Studio Lighting - Metering Help?

This is a discussion on Studio Lighting - Metering Help? within the Flash forums, part of the Photography Tips category; I just received my order of studio lighting. It consists of the following: Backdrop/Stand 2 Side Lights/Stands/Umbrellas (these lights stay lit) 1 Background Light/Stand I ...


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  1. #1

    Join Date
    Dec 2010
    Location
    Illinois
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    I just received my order of studio lighting. It consists of the following:

    Backdrop/Stand
    2 Side Lights/Stands/Umbrellas (these lights stay lit)
    1 Background Light/Stand

    I am also working with an off camera flash that is triggered by either a sync chord or my on-board flash (which I hate to use because it harshens the lighting)

    Here is my problem....

    My camera (Canon Rebel T2i) normally shows me my exposure in my viewfinder (-2...-1....0....+1....+2). When shooting with the studio lights, it sees the steady on lights I have set up, but it does NOT take into consideration my off camera flash, so there's no way to figure out where my exposure is without taking pictures, over and over, until they "appear" to be properly exposed on my LCD screen (which isn't always true-to-form).

    I'm certain this is probably just a matter of adjusting the settings in my camera or on my flash, but I'm unsure how to do it or if it's even possible. Does anyone have any ideas?


  • #2
    Super Moderator
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    Dec 2010
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    Michigan, USA
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    Canon 5D mk II, EF 14mm f/2.8L II, TS-E 24mm f/3.5L II, EF 24-70mm f/2.8L, EF 70-200mm f/2.8L IS, EF 100mm f/2.8L Macro IS, EF 135mm f/2L, EF 300mm f/2.8L IS, Speelite 430EX II, 5380EX II
    PHOTO EDITING OK
    The camera will automatically deal with additional flashes if they work with the cameras E-TTL metering system. For manual flashes you can use a light meter.

    I have one of these: http://www.bhphotovideo.com/c/product/3682...ight_Meter.html

    It's important that the meter have a mode for metering "flash" (not all light meters do). In that mode, the flash begins metering the light but registers and freezes it's display at the highest level it sees (when the strobes fire) and shows the light value at that moment in time. You can then set the cameras controls to match.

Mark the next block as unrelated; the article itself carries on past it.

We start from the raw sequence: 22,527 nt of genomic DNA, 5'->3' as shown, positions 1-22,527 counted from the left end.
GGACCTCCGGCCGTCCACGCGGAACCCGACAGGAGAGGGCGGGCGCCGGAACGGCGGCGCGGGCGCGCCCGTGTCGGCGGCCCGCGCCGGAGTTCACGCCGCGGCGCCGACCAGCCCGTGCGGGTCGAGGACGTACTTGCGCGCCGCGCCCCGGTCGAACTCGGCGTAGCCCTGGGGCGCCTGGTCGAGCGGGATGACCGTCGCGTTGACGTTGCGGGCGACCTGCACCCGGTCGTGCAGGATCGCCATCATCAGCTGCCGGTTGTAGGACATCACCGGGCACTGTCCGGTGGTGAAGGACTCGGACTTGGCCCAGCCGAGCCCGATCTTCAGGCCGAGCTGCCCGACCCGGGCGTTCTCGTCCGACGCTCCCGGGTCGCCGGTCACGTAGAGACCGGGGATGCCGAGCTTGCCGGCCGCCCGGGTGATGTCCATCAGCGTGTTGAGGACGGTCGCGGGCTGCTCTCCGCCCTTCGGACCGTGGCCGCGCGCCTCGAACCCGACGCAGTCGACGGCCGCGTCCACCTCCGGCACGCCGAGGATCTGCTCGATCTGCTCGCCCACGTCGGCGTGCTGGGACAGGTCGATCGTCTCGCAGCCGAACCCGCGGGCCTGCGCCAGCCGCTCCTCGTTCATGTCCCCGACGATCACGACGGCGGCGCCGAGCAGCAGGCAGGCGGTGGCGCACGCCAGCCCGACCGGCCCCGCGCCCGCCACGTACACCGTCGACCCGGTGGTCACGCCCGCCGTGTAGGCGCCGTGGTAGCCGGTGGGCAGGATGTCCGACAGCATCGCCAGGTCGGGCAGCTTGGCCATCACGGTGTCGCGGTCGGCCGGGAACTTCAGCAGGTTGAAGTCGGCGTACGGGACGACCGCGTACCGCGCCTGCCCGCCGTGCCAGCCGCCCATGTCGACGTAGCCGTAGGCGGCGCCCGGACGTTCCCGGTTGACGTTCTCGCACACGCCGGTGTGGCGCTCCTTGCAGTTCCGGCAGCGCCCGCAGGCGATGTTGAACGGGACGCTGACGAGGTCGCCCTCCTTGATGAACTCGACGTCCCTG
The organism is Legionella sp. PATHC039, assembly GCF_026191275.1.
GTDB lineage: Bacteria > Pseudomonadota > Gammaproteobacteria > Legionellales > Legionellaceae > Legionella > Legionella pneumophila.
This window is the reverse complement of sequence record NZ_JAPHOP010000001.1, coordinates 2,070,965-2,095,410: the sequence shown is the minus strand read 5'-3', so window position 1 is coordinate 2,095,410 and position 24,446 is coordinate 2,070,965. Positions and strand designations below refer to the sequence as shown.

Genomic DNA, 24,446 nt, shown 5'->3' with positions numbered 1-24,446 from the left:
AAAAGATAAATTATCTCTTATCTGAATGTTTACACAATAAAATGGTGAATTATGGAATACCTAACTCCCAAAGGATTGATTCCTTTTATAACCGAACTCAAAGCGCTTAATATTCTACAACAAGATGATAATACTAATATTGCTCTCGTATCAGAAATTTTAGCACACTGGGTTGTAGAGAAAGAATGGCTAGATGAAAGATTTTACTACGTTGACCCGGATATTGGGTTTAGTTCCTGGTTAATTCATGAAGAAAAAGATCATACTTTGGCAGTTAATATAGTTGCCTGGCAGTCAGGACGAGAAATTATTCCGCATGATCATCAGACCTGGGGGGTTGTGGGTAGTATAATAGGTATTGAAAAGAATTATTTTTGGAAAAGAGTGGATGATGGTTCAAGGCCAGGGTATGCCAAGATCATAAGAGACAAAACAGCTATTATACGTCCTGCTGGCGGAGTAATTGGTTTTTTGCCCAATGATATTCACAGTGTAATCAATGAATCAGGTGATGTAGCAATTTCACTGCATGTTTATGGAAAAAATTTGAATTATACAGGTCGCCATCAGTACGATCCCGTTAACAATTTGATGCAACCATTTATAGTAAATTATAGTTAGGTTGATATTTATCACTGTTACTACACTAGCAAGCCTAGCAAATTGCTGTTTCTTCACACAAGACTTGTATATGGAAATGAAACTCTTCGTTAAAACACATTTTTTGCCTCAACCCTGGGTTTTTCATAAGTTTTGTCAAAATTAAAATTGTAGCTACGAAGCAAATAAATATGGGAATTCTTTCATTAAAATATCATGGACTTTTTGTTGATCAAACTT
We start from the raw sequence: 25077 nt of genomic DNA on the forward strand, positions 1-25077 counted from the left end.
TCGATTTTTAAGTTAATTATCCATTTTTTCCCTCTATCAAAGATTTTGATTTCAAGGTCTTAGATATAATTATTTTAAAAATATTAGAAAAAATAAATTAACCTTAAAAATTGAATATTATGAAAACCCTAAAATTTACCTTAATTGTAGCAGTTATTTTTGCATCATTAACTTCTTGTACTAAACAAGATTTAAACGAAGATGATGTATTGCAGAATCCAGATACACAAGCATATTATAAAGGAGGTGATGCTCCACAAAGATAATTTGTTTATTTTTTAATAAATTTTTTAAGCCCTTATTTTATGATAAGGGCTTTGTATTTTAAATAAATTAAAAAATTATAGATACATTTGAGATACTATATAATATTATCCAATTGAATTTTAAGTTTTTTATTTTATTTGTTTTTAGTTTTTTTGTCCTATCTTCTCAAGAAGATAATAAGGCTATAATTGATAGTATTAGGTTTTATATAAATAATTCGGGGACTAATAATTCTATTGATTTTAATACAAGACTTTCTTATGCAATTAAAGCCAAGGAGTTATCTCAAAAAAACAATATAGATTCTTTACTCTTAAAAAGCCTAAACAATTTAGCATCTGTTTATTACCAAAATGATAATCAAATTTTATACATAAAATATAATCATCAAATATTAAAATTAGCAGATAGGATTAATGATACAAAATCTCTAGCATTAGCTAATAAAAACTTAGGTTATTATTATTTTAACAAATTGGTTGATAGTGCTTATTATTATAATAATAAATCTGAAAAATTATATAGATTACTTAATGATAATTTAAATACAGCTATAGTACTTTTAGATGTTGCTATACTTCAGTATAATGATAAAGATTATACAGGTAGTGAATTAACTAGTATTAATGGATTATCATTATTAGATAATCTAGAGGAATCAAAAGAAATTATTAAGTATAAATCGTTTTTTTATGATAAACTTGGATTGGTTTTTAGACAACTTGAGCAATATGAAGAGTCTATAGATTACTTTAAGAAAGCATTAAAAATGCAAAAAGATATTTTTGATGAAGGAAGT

Tim Campbell

  • #3
    Nikon Shooter
    Join Date
    Aug 2010
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    Eatontown, NJ
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    PHOTO EDITING OK
    Surf over to this web site and start reading...

    http://strobist.blogspot.com

    Check the Lighting 101 links and then On Assignment. David is excellent at explaining how to do manual flash adjustments, and start out in the ballpark and get it right in a few shots- all without buying an expensive flash meter.

    Your "steady on" lights are referred to as "hot lights" or "cold lights" depending on the type of bulb you are using (incandescent would obviously be hot, because, well, just ask your model! CFL's would be cold).

    In your scenario, your hot lights are really just ambient light and you are correct, your camera will meter these just fine. I'm not too familiar with the Canon equipment, but I'm sure it has some form of TTL (Through The Lens) flash metering- so, in this mode, the camera will adjust the flash duration when there is enough light for the scene.

    But if you're in manual flash mode (non-TTL), here's a quick way to get the right exposure...

    1- Put your camera in Manual mode. Set the flash to 1/2 power. This just comes with experience.
    2- Set the shutter speed at the highest flash sync speed for your camera. Probably 1/250, 1/200, or something in that range (find out for your camera). This will darken the scene a bit, most likely.
    3- Set your aperture wide open. This exposure will require you to use the least amount of flash power since flash exposure is adjusted with aperture only.
    4- Take a test shot. How does the background look? Is the flash overpowering? Cut the flash power in half, or double it depending on your results.
    5- Reduce your aperture (smaller opening) to get the background exposure that you want. You may have to bring flash power up a bit.

    If the flash lighting is good- leave your aperture alone and adjust the background by changing your shutter speed (but you can't go faster than your maximum flash sync speed).

    So it kind of depends on what you want your background to look like. I generally meter for the background first and then dial in the appropriate flash power for that aperture. I don't mind taking 5-10 shots to get it right if I'm in a studio setting. If I don't have the time for this, I switch to Nikon's CLS TTL system which is excellent and I generally get the right exposure in 1-2 shots.

    Regards,
    Marlo

    Check out my blog! --- http://marlomontanaro.wordpress.com


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